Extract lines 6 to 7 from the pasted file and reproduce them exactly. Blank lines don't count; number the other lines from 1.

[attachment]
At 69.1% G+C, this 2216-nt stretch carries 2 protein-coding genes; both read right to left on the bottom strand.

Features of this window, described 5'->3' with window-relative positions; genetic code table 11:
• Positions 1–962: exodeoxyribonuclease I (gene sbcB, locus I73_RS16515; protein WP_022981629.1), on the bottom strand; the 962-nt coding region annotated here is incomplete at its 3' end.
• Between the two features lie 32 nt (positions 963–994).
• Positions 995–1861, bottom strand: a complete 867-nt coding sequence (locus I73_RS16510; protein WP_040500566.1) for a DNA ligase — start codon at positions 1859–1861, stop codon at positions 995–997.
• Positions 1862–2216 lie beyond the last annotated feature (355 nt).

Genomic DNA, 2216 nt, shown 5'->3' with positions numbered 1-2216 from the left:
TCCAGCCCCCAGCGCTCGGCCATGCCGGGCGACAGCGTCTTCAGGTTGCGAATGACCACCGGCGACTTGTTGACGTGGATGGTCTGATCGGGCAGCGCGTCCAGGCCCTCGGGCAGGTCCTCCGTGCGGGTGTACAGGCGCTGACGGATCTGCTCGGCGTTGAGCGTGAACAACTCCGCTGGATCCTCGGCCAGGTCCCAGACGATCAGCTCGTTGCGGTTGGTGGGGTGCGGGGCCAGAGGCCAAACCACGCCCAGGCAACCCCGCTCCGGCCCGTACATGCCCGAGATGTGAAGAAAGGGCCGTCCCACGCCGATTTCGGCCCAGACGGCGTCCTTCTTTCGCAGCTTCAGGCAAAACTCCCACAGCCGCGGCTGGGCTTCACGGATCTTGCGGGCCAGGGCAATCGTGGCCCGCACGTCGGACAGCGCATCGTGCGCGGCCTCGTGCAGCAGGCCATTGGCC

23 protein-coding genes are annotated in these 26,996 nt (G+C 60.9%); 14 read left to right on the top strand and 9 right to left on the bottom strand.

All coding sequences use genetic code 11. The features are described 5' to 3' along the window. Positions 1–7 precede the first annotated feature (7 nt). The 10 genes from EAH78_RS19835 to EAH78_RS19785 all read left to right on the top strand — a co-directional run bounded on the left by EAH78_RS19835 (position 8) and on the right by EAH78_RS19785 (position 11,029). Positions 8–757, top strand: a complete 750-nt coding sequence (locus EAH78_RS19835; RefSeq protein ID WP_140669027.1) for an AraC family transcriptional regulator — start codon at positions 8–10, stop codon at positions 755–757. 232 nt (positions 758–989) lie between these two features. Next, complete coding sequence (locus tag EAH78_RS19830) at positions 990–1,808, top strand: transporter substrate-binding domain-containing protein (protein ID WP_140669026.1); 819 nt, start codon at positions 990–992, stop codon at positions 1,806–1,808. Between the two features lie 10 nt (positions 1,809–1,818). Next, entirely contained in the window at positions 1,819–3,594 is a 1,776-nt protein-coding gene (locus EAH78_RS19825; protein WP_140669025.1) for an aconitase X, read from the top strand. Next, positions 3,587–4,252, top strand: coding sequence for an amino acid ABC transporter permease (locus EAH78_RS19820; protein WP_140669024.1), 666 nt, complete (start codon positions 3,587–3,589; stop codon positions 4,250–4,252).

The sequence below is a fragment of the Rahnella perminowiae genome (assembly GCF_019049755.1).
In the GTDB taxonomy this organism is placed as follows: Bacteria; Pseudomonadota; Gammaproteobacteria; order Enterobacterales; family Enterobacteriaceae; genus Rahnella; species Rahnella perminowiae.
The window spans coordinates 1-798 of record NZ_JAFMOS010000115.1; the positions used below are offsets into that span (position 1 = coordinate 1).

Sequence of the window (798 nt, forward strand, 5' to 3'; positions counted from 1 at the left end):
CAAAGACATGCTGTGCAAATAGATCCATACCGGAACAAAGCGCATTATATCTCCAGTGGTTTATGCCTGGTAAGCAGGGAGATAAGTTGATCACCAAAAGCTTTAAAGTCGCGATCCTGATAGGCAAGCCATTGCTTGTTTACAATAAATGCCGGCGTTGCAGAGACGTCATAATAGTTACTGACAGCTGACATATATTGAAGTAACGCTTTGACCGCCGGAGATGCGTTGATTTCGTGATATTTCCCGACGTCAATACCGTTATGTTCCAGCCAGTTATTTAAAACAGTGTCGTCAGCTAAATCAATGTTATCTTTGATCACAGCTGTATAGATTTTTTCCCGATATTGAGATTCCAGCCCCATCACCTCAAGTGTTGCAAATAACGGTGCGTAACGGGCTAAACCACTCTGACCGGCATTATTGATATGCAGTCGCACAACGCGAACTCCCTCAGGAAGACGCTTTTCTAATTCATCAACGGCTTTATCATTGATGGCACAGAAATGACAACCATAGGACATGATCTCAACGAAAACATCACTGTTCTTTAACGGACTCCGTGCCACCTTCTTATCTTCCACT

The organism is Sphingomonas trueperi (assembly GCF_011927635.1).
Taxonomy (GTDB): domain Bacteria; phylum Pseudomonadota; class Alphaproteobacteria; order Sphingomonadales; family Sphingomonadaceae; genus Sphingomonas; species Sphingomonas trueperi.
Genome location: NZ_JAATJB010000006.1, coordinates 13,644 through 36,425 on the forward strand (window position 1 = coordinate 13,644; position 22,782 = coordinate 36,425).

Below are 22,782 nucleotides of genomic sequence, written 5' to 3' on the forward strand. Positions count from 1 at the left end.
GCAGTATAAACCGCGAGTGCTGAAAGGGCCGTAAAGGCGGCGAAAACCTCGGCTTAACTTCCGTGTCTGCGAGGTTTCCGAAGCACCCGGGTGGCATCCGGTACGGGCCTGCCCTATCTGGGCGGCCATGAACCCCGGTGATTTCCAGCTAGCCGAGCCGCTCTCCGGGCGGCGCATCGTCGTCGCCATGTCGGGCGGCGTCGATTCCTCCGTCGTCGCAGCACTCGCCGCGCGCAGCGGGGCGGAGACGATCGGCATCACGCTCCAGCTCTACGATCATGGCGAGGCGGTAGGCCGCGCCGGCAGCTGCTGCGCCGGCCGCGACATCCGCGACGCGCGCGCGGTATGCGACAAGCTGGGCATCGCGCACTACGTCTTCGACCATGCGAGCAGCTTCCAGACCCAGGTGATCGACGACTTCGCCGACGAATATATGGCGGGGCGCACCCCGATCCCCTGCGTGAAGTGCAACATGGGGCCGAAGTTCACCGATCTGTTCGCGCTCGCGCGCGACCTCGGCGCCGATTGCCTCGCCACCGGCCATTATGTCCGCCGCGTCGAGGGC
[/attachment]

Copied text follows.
• Positions 1862–2216 lie beyond the last annotated feature (355 nt).

Genomic DNA, 2216 nt, shown 5'->3' with positions numbered 1-2216 from the left: